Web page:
Risks in the world abound.  Every day there is a chance that each of us could be in a car accident.  Or, one of us could be the victim of a tornado, flood or earthquake.  Every day someone becomes deathly ill from an insidious disease.  Our properties are in constant peril—one’s house could catch fire at any time or a tree could fall on it during a storm.  Any one of these events could have devastating financial consequences, and they are just a few of the many risks that impact our daily lives.  One of the principal ways ...


Segmented Settlements Are Not The Answer: A Response To Professor Squire’S Article, How Collective Settlements Camouflage The Costs Of Shareholder Lawsuits, Christopher C. French Dec 2012

Segmented Settlements Are Not The Answer: A Response To Professor Squire’S Article, How Collective Settlements Camouflage The Costs Of Shareholder Lawsuits, Christopher C. French

Christopher C. French

In his recent article, Professor Richard Squire offers a provocative theory in which he claims the underlying claimants in shareholder litigation against corporate policyholders are overcompensated due to what he describes as “cramdown” settlements, under which insurers are forced to settle due to the “duty to contribute” that arises under multi-layered directors and officers (“D&O”) insurance programs. He also offers a novel idea regarding how this problem could be fixed by what he refers to as “segmented” settlements in which each insurer and the policyholder would be allowed to settle separately and consider only its own interests in doing ...


The “Ensuing Loss” Clause In Insurance Policies: The Forgotten And Misunderstood Antidote To Anti-Concurrent Causation Exclusions, Chris French Dec 2011

The “Ensuing Loss” Clause In Insurance Policies: The Forgotten And Misunderstood Antidote To Anti-Concurrent Causation Exclusions, Chris French

Christopher C. French

As a result of the 1906 earthquake and fire in San Francisco which destroyed the city, a clause known as the “ensuing loss” clause was created to address concurrent causation situations in which a loss follows both a covered peril and an excluded peril. Ensuing loss clauses appear in the exclusions section of such policies and in essence they provide that coverage for a loss caused by an excluded peril is nonetheless covered if the loss “ensues” from a covered peril. Today, ensuing loss clauses are found in “all risk” property and homeowners policies, which cover all losses except for ...


The “Non-Cumulation Clause”: An “Other Insurance” Clause By Another Name, Chris French Dec 2011

The “Non-Cumulation Clause”: An “Other Insurance” Clause By Another Name, Chris French

Christopher C. French

How long-tail liability claims such as asbestos bodily injury claims and environmental property damage claims are allocated among multiple triggered policy years can result in the shifting of tens or hundreds of millions of dollars from one party to another. In recent years, insurers have argued that clauses commonly titled, “Prior Insurance and Non-Cumulation of Liability” (referred to herein as “Non-Cumulation Clauses”), which are found in commercial liability policies, should be applied to reduce or eliminate their coverage responsibilities for long-tail liability claims by shifting their coverage responsibilities to insurers that issued policies in earlier policy years. The insurers’ argument ...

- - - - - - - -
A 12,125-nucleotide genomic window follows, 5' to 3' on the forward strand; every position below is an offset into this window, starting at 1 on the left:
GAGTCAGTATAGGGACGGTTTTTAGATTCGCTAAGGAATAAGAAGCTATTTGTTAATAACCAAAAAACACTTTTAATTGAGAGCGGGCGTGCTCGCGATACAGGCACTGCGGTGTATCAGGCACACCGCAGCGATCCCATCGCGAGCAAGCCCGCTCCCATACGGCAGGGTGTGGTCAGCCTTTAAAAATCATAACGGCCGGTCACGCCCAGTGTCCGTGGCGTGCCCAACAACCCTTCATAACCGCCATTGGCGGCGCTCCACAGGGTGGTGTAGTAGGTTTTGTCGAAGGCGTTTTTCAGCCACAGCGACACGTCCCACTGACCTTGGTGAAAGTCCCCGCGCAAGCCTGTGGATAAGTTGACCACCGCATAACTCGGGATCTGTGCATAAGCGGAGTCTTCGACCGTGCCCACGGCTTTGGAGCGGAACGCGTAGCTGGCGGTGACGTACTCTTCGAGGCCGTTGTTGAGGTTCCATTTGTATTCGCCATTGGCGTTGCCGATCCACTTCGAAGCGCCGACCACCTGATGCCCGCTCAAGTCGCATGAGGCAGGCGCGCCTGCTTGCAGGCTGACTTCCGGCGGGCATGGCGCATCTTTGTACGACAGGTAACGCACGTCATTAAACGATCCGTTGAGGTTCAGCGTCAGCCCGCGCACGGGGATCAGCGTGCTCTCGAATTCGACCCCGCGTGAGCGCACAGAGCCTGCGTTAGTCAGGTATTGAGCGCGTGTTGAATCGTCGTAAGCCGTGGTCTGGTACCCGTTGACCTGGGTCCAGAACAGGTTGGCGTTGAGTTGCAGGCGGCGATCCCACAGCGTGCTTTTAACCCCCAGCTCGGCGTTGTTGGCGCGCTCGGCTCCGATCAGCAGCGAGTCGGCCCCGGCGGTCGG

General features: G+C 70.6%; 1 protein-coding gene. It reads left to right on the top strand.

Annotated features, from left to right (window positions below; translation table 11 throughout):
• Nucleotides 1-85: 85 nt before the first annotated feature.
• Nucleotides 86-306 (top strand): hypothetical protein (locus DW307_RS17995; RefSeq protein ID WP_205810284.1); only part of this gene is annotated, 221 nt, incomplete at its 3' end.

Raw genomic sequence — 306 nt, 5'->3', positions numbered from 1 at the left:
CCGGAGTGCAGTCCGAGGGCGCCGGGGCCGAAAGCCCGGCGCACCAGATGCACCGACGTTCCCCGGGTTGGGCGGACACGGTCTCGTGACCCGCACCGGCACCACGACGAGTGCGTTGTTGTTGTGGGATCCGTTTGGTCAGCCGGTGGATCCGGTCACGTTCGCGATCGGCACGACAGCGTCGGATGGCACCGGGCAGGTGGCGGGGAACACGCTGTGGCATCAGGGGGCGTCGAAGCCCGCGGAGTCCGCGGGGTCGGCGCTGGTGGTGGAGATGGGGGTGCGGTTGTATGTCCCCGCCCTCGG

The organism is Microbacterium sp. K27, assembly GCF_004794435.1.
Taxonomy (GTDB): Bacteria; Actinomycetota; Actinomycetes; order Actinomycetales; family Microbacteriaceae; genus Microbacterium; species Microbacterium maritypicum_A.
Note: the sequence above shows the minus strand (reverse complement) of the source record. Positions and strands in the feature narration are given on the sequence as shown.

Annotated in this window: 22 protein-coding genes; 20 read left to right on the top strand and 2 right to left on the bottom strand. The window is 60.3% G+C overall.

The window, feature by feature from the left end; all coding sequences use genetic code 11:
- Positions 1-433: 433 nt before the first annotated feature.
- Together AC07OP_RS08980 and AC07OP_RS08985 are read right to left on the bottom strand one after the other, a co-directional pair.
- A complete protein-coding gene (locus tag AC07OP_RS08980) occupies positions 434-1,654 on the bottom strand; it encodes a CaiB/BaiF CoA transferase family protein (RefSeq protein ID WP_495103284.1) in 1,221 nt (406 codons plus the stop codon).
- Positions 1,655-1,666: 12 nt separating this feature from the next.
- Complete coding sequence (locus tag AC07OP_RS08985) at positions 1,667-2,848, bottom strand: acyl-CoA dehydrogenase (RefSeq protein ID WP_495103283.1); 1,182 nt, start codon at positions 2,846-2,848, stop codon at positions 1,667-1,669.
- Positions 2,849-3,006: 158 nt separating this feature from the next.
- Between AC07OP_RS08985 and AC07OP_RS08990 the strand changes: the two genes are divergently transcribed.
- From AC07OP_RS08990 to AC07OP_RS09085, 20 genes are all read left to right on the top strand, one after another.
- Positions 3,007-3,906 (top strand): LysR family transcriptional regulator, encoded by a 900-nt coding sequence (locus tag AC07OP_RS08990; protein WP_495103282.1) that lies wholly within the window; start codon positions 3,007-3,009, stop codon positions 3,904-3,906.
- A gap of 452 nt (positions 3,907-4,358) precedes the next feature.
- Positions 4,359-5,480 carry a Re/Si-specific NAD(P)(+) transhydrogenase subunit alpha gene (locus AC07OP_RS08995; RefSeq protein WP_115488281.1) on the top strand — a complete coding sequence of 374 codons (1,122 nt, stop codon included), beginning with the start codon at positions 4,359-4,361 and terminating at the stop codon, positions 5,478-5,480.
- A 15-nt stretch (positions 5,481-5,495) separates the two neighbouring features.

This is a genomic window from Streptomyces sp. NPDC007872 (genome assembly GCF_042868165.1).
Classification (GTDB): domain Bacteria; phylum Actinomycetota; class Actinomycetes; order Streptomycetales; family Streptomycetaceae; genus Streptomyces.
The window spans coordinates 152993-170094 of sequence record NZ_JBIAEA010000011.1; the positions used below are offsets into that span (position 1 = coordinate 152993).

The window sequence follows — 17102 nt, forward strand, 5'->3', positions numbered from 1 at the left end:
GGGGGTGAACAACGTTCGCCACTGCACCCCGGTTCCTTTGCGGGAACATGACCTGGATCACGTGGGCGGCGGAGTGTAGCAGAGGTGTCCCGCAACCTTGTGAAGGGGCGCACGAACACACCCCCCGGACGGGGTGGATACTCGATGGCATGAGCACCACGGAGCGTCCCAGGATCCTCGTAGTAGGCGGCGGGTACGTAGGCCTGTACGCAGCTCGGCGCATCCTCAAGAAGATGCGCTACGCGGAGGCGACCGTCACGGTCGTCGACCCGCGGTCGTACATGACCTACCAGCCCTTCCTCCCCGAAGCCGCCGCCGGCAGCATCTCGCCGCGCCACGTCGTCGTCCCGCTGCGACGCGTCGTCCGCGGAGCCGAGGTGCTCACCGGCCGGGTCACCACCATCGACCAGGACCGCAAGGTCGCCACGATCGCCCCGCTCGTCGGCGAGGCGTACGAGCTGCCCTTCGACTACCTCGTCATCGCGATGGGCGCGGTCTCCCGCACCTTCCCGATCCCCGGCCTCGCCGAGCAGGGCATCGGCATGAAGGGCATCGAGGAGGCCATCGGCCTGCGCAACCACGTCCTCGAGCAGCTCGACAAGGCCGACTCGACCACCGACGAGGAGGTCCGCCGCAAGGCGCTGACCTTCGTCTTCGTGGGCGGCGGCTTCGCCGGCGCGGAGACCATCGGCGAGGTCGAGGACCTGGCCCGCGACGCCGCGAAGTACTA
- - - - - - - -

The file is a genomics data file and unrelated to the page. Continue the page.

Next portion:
Debunking The Myth That Insurance Coverage Is Not Available Or Allowed For Intentional Torts Or Damages, Christopher French Dec 2011

Debunking The Myth That Insurance Coverage Is Not Available Or Allowed For Intentional Torts Or Damages, Christopher French

Christopher C. French

Over the years, a myth has developed that insurance coverage is not available or allowed for intentional injuries or damage. This myth has two primary bases: one, the “fortuity” doctrine, which provides that insurance should only cover losses that happen by chance; and two, public policy, which allegedly disfavors allowing insurance for intentional injuries or damage. This article dispels that myth. Many types of liability insurance policies expressly cover intentional torts including trademark infringement, copyright infringement, invasion of privacy, defamation, disparagement, and improper employment practices such as discrimination. In addition, punitive damages, which typically are awarded for intentional misconduct, are ...


Construction Defects: Are They “Occurrences”?, Chris French Dec 2010

Construction Defects: Are They “Occurrences”?, Chris French

Christopher C. French

An issue in the area of insurance law that has been litigated frequently in recent years is whether construction defects are “occurrences” under Commercial General Liability (“CGL”) insurance policies. The courts have been divided in deciding the issue and in their approaches to analyzing the issue. This article addresses how the issue should be analyzed and concludes that construction defects are “occurrences”.

The relevant rules of insurance policy interpretation dictate that construction defects are “occurrences”. Policy language should be interpreted in such a way as to fulfill the reasonable expectations of the policyholder when the policy is construed as a ...